8. Cake?

There is always leftover cake. Always. You can get a smaller cake, and then back it up with a sheet cake. But there will still be leftover cake.

9. DJ vs. iPod?

The iPod is less expensive, obviously, but needs a lot of  monitoring. The DJ can play the music and direct the party, which makes them worth the cost. My recommendation is to get a DJ you can afford.

10. Photography?

One of the only things, aside from your spouse, that you’re taking away from your wedding. You don’t have to splurge, but you will regret skimping. Go for quality, whatever your price point is. After looking around, you’ll recognize it when you see it.

11. What’s your best advice on sticking to my budget?

Simple: Stick to your budget. It’s just that easy, and just that hard. If you can’t afford it, walk away. Something you can afford and will love is out there. Don’t give up until you find it or find out how to do it. Giving up is stupid. Ask as many questions as you can until you get the answers you need. Don’t give yourself too hard a time if you splurge on something, you can figure out how to save someplace else. Just don’t make it a habit. :-)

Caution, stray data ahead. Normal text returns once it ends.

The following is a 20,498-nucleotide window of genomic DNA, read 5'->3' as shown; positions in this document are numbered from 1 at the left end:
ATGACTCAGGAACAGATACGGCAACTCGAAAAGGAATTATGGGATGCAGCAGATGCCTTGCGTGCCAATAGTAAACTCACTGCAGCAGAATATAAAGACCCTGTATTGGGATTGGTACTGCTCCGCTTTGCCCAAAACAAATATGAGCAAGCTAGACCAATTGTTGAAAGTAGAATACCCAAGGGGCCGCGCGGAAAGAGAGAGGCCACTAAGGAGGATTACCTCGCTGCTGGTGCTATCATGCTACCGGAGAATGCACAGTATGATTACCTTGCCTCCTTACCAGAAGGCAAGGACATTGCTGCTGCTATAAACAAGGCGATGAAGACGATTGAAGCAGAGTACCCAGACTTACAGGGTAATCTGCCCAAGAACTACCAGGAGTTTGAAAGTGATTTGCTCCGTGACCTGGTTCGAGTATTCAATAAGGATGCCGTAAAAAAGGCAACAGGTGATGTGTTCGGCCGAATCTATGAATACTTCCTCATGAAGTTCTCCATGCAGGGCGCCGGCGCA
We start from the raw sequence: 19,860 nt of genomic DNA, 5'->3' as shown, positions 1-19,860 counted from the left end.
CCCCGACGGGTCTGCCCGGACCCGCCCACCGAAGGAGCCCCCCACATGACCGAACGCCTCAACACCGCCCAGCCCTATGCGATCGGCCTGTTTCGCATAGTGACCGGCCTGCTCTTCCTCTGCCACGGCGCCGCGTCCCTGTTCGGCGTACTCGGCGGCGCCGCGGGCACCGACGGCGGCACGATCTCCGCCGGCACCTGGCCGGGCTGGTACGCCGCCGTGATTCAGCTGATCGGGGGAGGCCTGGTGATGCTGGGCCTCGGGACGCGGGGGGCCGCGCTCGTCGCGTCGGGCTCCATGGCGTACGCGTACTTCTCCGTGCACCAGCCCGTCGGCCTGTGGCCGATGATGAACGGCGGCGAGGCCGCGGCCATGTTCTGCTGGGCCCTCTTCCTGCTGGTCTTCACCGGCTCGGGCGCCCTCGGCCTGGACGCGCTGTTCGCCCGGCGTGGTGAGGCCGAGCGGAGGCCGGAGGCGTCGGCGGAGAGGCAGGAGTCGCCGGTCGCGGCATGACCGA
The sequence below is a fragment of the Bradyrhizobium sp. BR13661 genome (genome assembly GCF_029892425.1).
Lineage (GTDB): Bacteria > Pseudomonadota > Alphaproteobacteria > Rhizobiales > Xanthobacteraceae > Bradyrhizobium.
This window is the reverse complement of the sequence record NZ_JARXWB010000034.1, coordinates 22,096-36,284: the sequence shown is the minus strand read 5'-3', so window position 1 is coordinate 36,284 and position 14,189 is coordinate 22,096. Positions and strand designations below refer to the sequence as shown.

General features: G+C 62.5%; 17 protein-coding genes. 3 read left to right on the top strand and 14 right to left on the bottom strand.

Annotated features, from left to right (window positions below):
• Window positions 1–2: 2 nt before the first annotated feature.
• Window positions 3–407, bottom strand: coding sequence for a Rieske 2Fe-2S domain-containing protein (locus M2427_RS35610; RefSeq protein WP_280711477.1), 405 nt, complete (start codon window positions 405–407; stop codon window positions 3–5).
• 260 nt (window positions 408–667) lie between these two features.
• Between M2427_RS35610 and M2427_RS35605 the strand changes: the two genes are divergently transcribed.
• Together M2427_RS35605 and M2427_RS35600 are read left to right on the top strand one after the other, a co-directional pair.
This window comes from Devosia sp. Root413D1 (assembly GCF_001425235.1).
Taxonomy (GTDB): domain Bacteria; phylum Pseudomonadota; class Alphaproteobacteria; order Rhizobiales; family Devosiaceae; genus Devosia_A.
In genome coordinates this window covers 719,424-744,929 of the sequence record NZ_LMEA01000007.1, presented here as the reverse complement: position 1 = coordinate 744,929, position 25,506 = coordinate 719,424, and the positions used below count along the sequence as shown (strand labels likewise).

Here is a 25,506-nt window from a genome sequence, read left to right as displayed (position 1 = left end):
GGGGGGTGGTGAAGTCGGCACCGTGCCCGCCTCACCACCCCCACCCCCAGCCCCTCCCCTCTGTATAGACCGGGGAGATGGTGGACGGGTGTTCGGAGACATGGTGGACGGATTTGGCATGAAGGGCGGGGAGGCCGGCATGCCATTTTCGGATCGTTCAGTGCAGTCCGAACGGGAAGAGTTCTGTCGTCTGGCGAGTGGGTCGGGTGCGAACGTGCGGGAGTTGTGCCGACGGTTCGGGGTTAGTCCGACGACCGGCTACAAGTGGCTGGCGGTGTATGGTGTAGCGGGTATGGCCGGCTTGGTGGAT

Do you have anything to add to my advice, or more budget questions? And, seriously, what is tax and service coming out to where you live? Let me know in the comments below.

See you at the end of the aisle,





Liz Coopersmith is the owner of Silver Charm Events, a wedding planning service in Los Angeles. She's also a regular contributor to the Huffington Post and the author of "DIY Your DOC: Do-it Yourself Wedding Day Coordination." Follow her on Facebook, Twitter and Instagram.
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  • Danielle